2004ApJ...606..271G


C.D.S. - SIMBAD4 rel 1.7 - 2019.12.10CET08:35:05

2004ApJ...606..271G - Astrophys. J., 606, 271-290 (2004/May-1)

The star formation rate and dense molecular gas in galaxies.

GAO Y. and SOLOMON P.M.

Abstract (from CDS):

HCN luminosity is a tracer of dense molecular gas, n(H2)≳3x104/cm3, associated with star-forming giant molecular cloud (GMC) cores. We present the results and analysis of our survey of HCN emission from 65 infrared galaxies, including nine ultraluminous infrared galaxies (ULIGs, LIR≳1012L), 22 luminous infrared galaxies (LIGs, 1011L<LIR≲1012L), and 34 normal spiral galaxies with lower IR luminosity (most are large spiral galaxies). We have measured the global HCN line luminosity, and the observations are reported in Paper I. This paper analyzes the relationships between the total far-IR luminosity (a tracer of the star formation rate), the global HCN line luminosity (a measure of the total dense molecular gas content), and the CO luminosity (a measure of the total molecular content). We find a tight linear correlation between the IR and HCN luminosities LIRand LHCN(in the log-log plot) with a correlation coefficient R=0.94, and an almost constant average ratio LIR/LHCN=900L(Kkm/s/pc2)–1. The IR-HCN linear correlation is valid over 3 orders of magnitude including ULIGs, the most luminous objects in the local universe. The direct consequence of the linear IR-HCN correlation is that the star formation law in terms of dense molecular gas content has a power-law index of 1.0. The global star formation rate is linearly proportional to the mass of dense molecular gas in normal spiral galaxies, LIGs, and ULIGs. This is strong evidence in favor of star formation as the power source in ultraluminous galaxies since the star formation in these galaxies appears to be normal and expected given their high mass of dense star-forming molecular gas.

The HCN-CO correlation is also much tighter than the IR-CO correlation. We suggest that the nonlinear correlation between LIRand LCOmay be a consequence of the stronger and perhaps more physical correlations between LIRand LHCNand between LHCNand LCO. Thus, the star formation rate indicated by LIR depends on the amount of dense molecular gas traced by HCN emission, not the total molecular gas traced by CO emission. One of the main arguments in favor of an active galactic nucleus (AGN) as the power source in ULIGs is the anomalously high ratio LIR/LCOor LIR/M(H2) or high star formation rate per Mof gas, compared with that from normal spiral galaxies. This has been interpreted as indicating that a dust-enshrouded AGN is required to produce the very high luminosity. Viewed in terms of the dense gas mass the situation is completely different. The ratio LIR/LHCNor LIR/Mdense, a measure of the star formation rate per solar mass of dense gas, is essentially the same in all galaxies including ULIGs. The ratio LIR/Mdenseis virtually independent of galaxy luminosity and on average LIR/Mdense~90L/M, about the same as in GMC cores but much higher than in GMCs. We find that ULIGs simply have a large quantity of dense molecular gas and thus produce a prodigious starburst that heats the dust, produces the IR, and blocks all or most optical radiation. The HCN global luminosity may be used as an indicator of the star formation rate in high-redshift objects including hyperluminous galaxies.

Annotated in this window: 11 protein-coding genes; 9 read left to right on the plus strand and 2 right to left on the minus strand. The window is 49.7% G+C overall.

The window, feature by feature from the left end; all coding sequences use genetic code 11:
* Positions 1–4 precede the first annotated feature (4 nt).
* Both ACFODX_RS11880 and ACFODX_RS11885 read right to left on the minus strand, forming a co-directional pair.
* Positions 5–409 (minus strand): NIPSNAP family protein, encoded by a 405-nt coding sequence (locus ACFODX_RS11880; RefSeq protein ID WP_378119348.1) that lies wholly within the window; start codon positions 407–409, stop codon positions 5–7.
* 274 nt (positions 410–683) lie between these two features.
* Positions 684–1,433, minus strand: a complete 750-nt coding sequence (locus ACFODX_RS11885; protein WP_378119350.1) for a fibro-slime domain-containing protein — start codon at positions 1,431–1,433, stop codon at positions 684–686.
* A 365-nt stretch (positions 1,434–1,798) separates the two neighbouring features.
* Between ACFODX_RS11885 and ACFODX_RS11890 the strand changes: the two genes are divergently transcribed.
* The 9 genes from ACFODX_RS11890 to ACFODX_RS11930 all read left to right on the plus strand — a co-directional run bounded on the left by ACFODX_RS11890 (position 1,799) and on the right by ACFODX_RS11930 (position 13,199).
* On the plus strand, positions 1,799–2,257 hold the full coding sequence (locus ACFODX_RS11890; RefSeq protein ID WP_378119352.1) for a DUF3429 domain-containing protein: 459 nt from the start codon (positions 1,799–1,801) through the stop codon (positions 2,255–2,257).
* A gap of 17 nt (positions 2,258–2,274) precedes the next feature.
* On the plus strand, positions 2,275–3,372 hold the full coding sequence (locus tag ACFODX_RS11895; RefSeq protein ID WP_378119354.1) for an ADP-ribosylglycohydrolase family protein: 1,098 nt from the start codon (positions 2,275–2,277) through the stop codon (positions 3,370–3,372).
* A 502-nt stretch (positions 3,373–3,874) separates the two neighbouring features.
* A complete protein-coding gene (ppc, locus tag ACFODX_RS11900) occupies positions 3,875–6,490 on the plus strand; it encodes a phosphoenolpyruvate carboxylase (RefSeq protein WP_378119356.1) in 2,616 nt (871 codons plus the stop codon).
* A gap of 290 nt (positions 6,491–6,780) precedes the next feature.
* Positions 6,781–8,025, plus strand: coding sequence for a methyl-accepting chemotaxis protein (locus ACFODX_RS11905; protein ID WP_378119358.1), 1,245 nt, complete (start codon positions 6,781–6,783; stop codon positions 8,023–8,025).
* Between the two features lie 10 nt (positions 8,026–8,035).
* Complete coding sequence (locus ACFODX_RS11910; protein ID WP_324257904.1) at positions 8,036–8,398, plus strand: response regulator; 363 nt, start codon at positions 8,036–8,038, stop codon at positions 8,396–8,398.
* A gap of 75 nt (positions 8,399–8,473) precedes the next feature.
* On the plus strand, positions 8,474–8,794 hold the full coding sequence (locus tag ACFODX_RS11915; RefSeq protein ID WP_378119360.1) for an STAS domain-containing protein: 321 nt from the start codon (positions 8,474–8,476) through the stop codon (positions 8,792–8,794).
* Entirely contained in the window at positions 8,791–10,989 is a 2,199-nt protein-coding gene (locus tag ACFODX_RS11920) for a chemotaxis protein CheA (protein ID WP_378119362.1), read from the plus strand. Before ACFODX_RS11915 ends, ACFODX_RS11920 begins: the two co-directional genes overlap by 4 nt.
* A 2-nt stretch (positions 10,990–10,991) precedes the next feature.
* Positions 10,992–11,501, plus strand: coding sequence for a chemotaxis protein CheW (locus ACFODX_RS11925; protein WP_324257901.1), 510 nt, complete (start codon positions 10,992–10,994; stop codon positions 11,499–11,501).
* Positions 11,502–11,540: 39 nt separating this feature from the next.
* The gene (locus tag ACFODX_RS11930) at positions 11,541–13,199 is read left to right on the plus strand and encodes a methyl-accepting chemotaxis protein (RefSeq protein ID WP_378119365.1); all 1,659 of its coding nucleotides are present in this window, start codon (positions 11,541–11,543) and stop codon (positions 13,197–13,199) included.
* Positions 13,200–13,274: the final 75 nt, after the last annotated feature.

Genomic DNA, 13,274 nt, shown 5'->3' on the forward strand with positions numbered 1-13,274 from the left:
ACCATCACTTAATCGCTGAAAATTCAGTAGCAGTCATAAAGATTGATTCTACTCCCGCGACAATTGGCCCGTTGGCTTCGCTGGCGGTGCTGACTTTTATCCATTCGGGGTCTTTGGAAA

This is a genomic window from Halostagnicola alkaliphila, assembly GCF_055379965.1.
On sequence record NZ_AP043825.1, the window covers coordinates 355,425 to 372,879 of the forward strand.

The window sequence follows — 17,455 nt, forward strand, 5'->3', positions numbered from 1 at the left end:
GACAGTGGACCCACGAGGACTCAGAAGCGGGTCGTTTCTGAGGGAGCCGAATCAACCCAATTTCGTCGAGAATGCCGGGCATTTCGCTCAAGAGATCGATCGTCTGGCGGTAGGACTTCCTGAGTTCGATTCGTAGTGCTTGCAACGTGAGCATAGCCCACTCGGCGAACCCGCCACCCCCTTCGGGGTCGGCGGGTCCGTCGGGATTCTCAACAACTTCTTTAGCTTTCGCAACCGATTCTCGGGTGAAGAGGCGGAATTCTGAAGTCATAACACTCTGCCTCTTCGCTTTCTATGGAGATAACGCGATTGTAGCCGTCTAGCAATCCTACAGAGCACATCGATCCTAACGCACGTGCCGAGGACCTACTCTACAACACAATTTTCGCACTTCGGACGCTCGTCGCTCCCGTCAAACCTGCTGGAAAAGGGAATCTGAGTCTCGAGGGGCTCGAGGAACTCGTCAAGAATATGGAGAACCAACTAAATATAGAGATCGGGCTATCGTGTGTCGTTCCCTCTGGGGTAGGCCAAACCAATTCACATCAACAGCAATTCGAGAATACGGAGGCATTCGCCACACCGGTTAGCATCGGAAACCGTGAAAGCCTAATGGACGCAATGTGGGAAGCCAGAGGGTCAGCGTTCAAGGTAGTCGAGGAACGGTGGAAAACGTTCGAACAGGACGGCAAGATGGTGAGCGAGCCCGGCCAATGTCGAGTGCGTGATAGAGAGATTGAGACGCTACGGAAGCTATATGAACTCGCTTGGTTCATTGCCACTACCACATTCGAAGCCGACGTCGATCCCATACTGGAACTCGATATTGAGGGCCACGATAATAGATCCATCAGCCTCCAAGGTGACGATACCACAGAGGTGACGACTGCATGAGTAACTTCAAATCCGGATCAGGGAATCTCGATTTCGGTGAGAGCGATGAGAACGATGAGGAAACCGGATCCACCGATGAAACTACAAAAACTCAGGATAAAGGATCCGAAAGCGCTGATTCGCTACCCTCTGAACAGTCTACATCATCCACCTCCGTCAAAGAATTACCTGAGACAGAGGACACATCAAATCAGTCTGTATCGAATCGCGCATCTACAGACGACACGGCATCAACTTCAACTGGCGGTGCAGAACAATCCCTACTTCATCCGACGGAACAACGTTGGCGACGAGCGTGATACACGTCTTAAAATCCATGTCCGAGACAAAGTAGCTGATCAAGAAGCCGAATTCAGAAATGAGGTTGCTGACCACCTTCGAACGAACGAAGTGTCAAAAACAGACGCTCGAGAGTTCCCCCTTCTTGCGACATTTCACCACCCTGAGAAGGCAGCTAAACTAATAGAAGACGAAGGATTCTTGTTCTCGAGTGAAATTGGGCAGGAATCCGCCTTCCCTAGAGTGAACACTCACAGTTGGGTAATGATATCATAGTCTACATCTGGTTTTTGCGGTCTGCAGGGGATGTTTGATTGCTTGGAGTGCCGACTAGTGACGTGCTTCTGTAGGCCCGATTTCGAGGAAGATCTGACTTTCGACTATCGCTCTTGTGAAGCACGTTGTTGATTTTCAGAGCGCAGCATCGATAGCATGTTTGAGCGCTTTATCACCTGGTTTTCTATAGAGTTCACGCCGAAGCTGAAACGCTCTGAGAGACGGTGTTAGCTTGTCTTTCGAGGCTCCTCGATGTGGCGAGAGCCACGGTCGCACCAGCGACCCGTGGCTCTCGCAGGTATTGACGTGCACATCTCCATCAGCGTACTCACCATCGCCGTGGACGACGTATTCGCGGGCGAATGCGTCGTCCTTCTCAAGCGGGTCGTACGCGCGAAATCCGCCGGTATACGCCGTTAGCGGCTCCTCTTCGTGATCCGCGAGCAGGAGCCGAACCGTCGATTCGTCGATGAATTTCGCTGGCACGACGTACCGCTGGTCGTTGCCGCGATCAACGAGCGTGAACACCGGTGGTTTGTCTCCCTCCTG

The HCN/CO ratio is an indicator of the dense molecular gas fraction and gauges the globally averaged molecular gas density. We find that the HCN/CO ratio is a powerful starburst indicator. All galaxies in our sample with a high dense gas mass fraction indicated by LHCN/LCO>0.06 are LIGs or ULIGs. Normal spirals all have similar and low dense gas fractions LHCN/LCO=0.02-0.05. The global star formation efficiency depends on the fraction of the molecular gas in a dense phase.


Abstract Copyright:

Journal keyword(s): Galaxies: ISM - Galaxies: Starburst - Infrared: Galaxies - ISM: Molecules - Radio Lines: Galaxies

Simbad objects: 75

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Number of rows : 75

N Identifier Otype ICRS (J2000)
RA
ICRS (J2000)
DEC
Mag U Mag B Mag V Mag R Mag I Sp type #ref
1850 - 2020
#notes
1 NGC 253 SyG 00 47 33.134 -25 17 19.68   8.03   6.94 8.1 ~ 2868 2
2 IC 1623 IG 01 07 47.2 -17 30 25   15       ~ 254 1
3 NGC 520 IG 01 24 35.071 +03 47 32.68 12.41 12.24 11.42     ~ 480 3
4 NGC 660 LIN 01 43 02.350 +13 38 44.45   12.02 11.16     ~ 501 2
5 NGC 695 G 01 51 14.3476899804 +22 34 55.956806358   13.7       ~ 166 1
6 NGC 828 rG 02 10 09.5458704337 +39 11 25.220114583   13.0       ~ 149 1
7 IC 214 G 02 14 05.586 +05 10 23.37   14.4       ~ 136 0
8 NGC 891 H2G 02 22 32.907 +42 20 53.95 11.08 10.81 9.93 7.86   ~ 1493 2
9 NGC 1022 GiG 02 38 32.703 -06 40 38.60 12.33 12.09 11.34     ~ 183 1